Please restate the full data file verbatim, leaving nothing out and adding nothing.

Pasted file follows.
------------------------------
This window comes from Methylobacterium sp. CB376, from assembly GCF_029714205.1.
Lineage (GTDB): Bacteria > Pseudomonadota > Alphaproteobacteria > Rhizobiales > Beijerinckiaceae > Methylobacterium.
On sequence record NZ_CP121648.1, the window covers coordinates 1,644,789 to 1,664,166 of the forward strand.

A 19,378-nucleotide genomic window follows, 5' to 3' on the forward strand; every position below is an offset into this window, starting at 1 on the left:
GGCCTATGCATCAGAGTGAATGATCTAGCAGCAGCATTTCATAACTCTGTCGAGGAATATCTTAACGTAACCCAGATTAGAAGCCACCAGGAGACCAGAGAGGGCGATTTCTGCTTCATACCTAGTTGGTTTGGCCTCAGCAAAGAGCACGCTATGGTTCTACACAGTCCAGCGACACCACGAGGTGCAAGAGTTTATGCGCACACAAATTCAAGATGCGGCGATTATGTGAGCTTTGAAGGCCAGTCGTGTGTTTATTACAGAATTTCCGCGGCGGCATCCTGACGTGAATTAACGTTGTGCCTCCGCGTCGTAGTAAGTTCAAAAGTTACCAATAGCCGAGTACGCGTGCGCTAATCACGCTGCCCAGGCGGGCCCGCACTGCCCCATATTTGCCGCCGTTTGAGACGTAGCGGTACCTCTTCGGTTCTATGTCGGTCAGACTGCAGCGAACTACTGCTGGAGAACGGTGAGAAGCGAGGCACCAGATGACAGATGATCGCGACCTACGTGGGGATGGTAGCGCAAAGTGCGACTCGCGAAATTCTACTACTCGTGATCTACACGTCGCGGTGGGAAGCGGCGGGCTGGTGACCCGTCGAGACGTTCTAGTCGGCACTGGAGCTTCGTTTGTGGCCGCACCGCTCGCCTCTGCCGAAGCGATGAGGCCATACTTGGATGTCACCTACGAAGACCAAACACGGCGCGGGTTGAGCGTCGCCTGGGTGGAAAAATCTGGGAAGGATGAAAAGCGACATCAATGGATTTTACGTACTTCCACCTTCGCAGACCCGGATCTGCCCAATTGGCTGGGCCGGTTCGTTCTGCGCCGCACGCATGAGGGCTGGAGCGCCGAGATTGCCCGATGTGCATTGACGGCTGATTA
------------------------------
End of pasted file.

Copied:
This window comes from Methylobacterium sp. CB376, from assembly GCF_029714205.1.
Lineage (GTDB): Bacteria > Pseudomonadota > Alphaproteobacteria > Rhizobiales > Beijerinckiaceae > Methylobacterium.
On sequence record NZ_CP121648.1, the window covers coordinates 1,644,789 to 1,664,166 of the forward strand.

A 19,378-nucleotide genomic window follows, 5' to 3' on the forward strand; every position below is an offset into this window, starting at 1 on the left:
GGCCTATGCATCAGAGTGAATGATCTAGCAGCAGCATTTCATAACTCTGTCGAGGAATATCTTAACGTAACCCAGATTAGAAGCCACCAGGAGACCAGAGAGGGCGATTTCTGCTTCATACCTAGTTGGTTTGGCCTCAGCAAAGAGCACGCTATGGTTCTACACAGTCCAGCGACACCACGAGGTGCAAGAGTTTATGCGCACACAAATTCAAGATGCGGCGATTATGTGAGCTTTGAAGGCCAGTCGTGTGTTTATTACAGAATTTCCGCGGCGGCATCCTGACGTGAATTAACGTTGTGCCTCCGCGTCGTAGTAAGTTCAAAAGTTACCAATAGCCGAGTACGCGTGCGCTAATCACGCTGCCCAGGCGGGCCCGCACTGCCCCATATTTGCCGCCGTTTGAGACGTAGCGGTACCTCTTCGGTTCTATGTCGGTCAGACTGCAGCGAACTACTGCTGGAGAACGGTGAGAAGCGAGGCACCAGATGACAGATGATCGCGACCTACGTGGGGATGGTAGCGCAAAGTGCGACTCGCGAAATTCTACTACTCGTGATCTACACGTCGCGGTGGGAAGCGGCGGGCTGGTGACCCGTCGAGACGTTCTAGTCGGCACTGGAGCTTCGTTTGTGGCCGCACCGCTCGCCTCTGCCGAAGCGATGAGGCCATACTTGGATGTCACCTACGAAGACCAAACACGGCGCGGGTTGAGCGTCGCCTGGGTGGAAAAATCTGGGAAGGATGAAAAGCGACATCAATGGATTTTACGTACTTCCACCTTCGCAGACCCGGATCTGCCCAATTGGCTGGGCCGGTTCGTTCTGCGCCGCACGCATGAGGGCTGGAGCGCCGAGATTGCCCGATGTGCATTGACGGCTGATTA